Western Australian councils are hoping to get the infrastructure contributions they deserve from land developers following the release of a new planning policy.
The Western Australian Planning Commission draft State Planning Policy 3.6 Development Contributions for Infrastructure was released today for public comment by Planning and Infrastructure Minister Alannah MacTiernan.
WALGA president Cr Bill Mitchell says the policy, produced by state and local government with land developer representatives from Urban Development Institute of Australia (UDIA), will ensure appropriate contributions are made to local government for funding and maintaining community infrastructure.
Cr Mitchell says local governments, particularly those experiencing rapid growth, have previously been limited in their capacity to fund a wide range of infrastructure to support growth.
“In particular, local governments find it difficult to fund basic local community infrastructure such as community centres, recreation centres, libraries and child care centres,” he says.
“The policy will ensure that appropriate contributions are made for funding and maintaining community infrastructure.”
Ms MacTiernan says local government and the development industry both want a fairer, more transparent process for establishing local government infrastructure charges.
“The practices vary greatly between different local governments and this creates difficulties for developers,” she says.
“This policy will help local governments identify the cost of local community infrastructure that is directly attributable to new developments in their area.
“The aim is to ensure that developers, and through them homebuyers, are asked to contribute to those costs that directly relate to the additional need they generate.”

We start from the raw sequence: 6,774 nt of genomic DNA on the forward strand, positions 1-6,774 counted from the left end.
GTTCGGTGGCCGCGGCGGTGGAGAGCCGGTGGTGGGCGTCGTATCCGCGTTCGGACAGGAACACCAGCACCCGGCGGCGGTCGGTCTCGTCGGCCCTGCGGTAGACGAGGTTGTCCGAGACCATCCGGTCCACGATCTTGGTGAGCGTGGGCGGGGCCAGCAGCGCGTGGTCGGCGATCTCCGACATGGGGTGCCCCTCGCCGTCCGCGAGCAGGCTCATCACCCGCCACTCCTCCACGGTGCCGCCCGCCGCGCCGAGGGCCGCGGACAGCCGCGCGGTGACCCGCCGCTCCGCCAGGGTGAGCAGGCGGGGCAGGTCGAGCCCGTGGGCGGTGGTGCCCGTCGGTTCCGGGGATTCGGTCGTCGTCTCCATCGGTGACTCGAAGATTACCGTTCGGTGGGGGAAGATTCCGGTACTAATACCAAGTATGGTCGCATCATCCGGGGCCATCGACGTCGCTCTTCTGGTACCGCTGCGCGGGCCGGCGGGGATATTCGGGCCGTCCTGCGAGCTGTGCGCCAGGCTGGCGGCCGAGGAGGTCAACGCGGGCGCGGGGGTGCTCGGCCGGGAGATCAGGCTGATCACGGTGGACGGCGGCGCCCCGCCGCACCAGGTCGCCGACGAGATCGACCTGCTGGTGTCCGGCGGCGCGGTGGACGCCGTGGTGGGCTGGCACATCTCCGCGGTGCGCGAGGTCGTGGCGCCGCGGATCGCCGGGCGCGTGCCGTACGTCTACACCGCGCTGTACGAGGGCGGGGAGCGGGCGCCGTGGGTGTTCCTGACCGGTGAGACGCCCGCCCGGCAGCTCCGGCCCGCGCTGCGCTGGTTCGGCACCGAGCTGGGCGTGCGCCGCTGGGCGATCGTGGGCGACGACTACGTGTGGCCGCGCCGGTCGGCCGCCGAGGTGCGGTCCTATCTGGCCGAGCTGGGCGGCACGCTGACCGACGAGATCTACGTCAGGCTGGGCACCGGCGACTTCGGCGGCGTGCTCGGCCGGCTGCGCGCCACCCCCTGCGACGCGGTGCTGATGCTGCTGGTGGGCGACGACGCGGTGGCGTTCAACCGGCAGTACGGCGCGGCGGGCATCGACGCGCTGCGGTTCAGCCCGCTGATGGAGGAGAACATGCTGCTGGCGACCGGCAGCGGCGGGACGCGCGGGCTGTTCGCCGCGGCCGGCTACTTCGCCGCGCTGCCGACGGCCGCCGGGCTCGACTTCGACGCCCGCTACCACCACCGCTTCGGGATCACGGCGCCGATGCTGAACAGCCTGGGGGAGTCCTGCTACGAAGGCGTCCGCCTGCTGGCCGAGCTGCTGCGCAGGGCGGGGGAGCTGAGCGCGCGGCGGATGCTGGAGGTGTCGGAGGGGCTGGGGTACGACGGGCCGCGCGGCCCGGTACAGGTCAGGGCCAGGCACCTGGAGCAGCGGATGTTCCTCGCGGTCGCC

The Minister said that under the proposed new policy, local governments would first develop a clearly identified and costed infrastructure plan to demonstrate the needs generated by development.
The infrastructure plan would be subject to public comment and become part of the local planning scheme.
“Developers will then negotiate the combination of in-kind and direct contribution with the local government,” Ms MacTiernan said.
“All contributions will be held in a special account and only expended on the agreed community infrastructure, with the payable amounts part of the clearance process for the issuing titles.
UDIA WA chief executive officer Debra Goostrey believes the policy will provide greater surety for purchasers, so they are not paying for infrastructure which is not relevant to them or which should be paid from other sources, such as rates or government grants.
To view the draft policy see www.wapc.wa.gov.au/public. Submissions are welcome until July 16.
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